Investment Trusts Investing

I think it could be interesting to speak about Investment Trusts (ITs), an UK closed-end fund type (closed-ended investment company) to have more dynamism about the ITs in this community.

For example, talking about the good ITs, the bargains (ITs trading a discount for short-term investing), specialized ITs (that invest in alternative or unusual assets not found in other funds types).

The ITs sector also includes Venture Capital Funds (VCTs) and Real Estate Investment Trusts (REITs).

For those who don’t know what are Investment Trusts:

The Association of Investment Companies (AIC) that represents & provides investor data on closed-ended funds including investment trusts & venture capital trusts:


In my case, I like the following ITs for medium/long term investing:

Under review I have these ITs:

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It may also be worth adding that a lot of Investment Management companies have a variety of strategies, in which they run in different wrappers available to investors to buy.

To give just one example of a strategy that retail investors can buy into in an Investment Trust / Mutual Fund(OEIC/ICVC/VCC) form:

Templeton Emerging Markets Investment Trust
Templeton Emerging Markets Fund A(acc)USD

  • Investment Objective wording is near identical

  • Both are managed by Chetan Sehgal and Andrew Ness.

  • The Ongoing Charge for the Investment Trust is 0.98%, and 2% for the fund.


As you would expect with similar strategies in different wrappers from the same Investment Management team, the performance of both are very much aligned.

The Investment Trust performance is actually better, most likely because as above, its operational costs(Ongoing Charge), is 1% less per year.

To top it off - their performance in the Emerging Markets is not bad, in comparison to the Morningstar Benchmark:

And last of all, the icing on the cake, is that the Investment Trust is somehow trading in the market at a discount:

So if you were looking at the Templeton Emerging Markets Fund - why wouldn’t you buy their Investment Trust instead - cheaper fees, better performance, and it is trading at a 10% discount to its current NAV. The only concern with that may be that it has consistently traded at a discount to NAV, whereas the SICAV would trade at NAV.

That and 212 do not charge any platform fee for holding this trust!


@Dougal1984 good case study of ITs vs OEICs. And also a good bargain hunting (trading with discount).

It would also be good to get a list of CEFs missing on 212, but available to add and request them.

Similarly, I would suggest that 212 get added to this list:

It would be a good way to advertise 212 once they open up the platform to new users again.

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If you’re looking to buy these I’d maybe advise against doing so on T212. I’ve had market buy/sell orders open for a week so far.


To be honest, given MNTN is available, I probably wouldn’t bother with MNTC unless that is near fully invested. That being said, you could potentially check the premiums/discounts on both to decide which is better to trade.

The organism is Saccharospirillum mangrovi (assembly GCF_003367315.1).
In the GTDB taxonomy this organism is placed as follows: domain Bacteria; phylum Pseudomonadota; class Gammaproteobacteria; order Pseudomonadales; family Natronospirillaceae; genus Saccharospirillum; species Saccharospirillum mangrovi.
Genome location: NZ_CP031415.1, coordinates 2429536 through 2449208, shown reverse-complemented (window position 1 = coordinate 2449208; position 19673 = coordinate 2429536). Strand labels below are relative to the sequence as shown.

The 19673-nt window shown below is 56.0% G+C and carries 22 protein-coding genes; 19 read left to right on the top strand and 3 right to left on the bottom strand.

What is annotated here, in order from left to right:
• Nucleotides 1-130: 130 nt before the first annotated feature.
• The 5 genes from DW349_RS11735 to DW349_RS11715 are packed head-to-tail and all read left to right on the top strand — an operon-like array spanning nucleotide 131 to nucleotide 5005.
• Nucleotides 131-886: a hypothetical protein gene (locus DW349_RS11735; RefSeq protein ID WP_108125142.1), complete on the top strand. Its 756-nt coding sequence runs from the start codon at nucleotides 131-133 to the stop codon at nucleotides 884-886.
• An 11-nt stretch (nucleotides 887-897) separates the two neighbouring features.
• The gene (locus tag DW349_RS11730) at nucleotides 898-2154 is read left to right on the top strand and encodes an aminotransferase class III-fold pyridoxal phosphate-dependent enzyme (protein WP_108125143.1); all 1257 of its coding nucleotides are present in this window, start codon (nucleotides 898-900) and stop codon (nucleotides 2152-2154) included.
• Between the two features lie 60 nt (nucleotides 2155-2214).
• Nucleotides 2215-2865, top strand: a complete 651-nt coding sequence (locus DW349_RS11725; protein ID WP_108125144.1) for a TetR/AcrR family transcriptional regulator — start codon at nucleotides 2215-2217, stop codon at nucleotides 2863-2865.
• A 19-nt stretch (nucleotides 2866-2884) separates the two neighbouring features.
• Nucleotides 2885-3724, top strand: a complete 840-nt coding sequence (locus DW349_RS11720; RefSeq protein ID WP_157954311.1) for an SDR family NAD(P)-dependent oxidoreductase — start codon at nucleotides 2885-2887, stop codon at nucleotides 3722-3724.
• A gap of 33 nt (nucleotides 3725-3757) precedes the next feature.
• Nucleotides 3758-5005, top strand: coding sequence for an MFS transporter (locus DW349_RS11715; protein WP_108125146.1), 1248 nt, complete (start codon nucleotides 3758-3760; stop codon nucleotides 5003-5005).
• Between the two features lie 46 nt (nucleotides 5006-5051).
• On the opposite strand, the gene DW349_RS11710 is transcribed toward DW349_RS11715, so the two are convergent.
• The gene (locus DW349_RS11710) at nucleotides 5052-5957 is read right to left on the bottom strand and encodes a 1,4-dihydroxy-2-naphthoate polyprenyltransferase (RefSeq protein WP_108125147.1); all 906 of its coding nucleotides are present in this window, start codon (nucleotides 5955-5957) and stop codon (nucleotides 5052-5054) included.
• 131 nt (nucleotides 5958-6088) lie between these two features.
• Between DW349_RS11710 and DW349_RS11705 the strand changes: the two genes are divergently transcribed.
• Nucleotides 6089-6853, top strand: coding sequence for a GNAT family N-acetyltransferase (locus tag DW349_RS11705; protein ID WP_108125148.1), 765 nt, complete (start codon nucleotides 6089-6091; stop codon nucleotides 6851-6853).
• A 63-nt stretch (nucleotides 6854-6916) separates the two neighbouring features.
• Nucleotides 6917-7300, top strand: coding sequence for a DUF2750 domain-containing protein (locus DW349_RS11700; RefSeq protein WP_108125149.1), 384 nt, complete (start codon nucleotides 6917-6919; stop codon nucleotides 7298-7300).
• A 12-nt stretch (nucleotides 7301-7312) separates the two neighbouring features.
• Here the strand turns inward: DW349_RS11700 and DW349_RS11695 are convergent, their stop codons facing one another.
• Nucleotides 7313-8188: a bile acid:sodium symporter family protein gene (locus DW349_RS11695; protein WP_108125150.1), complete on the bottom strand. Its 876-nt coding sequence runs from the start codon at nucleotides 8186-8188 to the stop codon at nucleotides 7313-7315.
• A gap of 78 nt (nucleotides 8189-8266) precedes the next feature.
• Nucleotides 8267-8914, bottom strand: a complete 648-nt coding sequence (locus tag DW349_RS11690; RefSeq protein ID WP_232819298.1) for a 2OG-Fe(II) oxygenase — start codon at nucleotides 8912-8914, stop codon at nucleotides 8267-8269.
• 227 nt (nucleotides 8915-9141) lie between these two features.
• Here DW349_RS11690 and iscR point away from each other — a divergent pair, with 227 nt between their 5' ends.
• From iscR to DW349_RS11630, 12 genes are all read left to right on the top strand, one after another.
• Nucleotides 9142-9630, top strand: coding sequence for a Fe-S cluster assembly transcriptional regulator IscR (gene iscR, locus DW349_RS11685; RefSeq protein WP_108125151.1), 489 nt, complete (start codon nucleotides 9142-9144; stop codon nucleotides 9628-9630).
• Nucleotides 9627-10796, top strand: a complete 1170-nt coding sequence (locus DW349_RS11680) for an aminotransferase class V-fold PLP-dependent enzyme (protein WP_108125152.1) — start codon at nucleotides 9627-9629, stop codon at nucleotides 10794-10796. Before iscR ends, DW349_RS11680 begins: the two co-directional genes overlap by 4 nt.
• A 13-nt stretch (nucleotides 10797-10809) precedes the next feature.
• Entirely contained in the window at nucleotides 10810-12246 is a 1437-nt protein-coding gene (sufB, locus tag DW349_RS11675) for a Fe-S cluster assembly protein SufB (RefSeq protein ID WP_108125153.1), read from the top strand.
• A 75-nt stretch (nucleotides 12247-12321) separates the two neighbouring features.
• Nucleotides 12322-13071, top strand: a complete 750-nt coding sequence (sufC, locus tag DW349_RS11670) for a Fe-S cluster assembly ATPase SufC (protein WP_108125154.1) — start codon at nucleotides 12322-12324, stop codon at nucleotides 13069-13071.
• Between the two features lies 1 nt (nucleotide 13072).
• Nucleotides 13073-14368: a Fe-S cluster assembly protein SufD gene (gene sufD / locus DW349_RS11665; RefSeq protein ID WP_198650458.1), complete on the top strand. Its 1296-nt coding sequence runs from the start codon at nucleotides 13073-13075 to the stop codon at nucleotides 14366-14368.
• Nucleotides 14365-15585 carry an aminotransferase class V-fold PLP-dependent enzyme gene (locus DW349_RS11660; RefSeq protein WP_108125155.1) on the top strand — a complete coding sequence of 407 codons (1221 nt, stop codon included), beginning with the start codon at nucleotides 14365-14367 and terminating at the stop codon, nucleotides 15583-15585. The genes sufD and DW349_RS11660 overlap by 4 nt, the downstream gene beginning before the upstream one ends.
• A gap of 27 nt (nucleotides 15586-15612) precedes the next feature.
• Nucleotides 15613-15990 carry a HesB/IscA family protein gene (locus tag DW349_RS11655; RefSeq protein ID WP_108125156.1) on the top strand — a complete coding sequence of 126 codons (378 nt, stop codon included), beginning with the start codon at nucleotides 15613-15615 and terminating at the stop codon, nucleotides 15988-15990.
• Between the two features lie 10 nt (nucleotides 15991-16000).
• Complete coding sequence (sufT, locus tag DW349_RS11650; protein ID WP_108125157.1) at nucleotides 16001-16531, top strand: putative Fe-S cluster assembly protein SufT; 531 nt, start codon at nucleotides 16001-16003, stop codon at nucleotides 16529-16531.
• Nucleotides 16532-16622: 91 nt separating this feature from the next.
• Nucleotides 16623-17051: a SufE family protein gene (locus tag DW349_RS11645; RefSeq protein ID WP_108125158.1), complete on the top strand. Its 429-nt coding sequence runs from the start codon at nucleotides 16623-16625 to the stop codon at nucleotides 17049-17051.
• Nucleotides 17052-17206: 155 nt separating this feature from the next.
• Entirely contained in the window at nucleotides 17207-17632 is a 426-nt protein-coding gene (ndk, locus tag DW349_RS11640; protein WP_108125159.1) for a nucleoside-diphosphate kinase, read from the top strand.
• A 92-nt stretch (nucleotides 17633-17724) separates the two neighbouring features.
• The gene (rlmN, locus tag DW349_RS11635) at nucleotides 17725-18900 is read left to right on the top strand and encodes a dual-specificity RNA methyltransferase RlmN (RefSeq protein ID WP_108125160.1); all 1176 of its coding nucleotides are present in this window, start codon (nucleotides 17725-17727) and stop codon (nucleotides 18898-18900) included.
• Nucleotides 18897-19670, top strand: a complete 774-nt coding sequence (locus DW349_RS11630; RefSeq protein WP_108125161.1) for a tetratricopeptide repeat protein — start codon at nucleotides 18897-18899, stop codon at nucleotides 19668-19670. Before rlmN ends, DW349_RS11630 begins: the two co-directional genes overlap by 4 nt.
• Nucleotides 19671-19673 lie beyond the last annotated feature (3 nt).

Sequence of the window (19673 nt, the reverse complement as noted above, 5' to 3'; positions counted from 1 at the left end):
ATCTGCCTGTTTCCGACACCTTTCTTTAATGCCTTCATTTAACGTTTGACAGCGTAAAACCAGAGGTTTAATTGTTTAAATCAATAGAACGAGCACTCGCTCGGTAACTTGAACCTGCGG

I hold MNTC as it was the first added to 212, but similarly I’ve friends that bought it on AJB and a couple others that had to wait a few days. The liquidity is really quite low, but that really doesn’t matter to me as its a long term hold.




I initially picked up some MNTC here when it became available. I hold some MNTN with AJB and figured MNTN would be more liquid (your graphs would suggest the opposite!). I knew the traded volumes were low but had assumed that the slow fill on the order was down to T212 access.

I don’t fully appreciate the difference between the ordinary and C shares but as far as i can tell the money raised from C shares isn’t immediately invested but they should be converted to ordinary shares before the end of April 2024.

It’s a long term hold for me as well. Hoping as some of their bigger names get close to going public they get more exposure and more brokers allow access.

Some interesting reading: The Schiehallion Fund: Early And Patient – IT Investor


Thats exactly it.

Your article explains it really well:

What are ‘C’ shares?

Currently, Schiehallion has two classes of share – its Ordinary shares and its C shares.

C shares (the C stands for conversion) are often used by trusts that raise large sums of money and that invest in relatively illiquid assets.

As it takes time to invest all the new cash raised, it can be ring-fenced in a separate class of shares for a while. This means existing investors don’t suffer a “cash drag” on the shares they already hold while the new money is put to work.

After certain conditions are met or a set length of time has passed, the two classes of shares are merged (the C shares usually become ordinary shares) and the trust continues on its merry way.

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I had a cursory look this morning, cross-referencing with the AIC website. T212 already has most of them listed. It’s only the more obscure/exotic ones that aren’t available and I suspect they’re probably not on IBKR anyway. I’d suggest there’s little point compiling a list because I doubt there’s much clamour for structured finance ITs etc, so it’s probably best done on a case-by-case basis.

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Just to update, my 212 order for MNTN went through this morning at market open.
I’m guessing as part of this transaction:


This was an interesting read: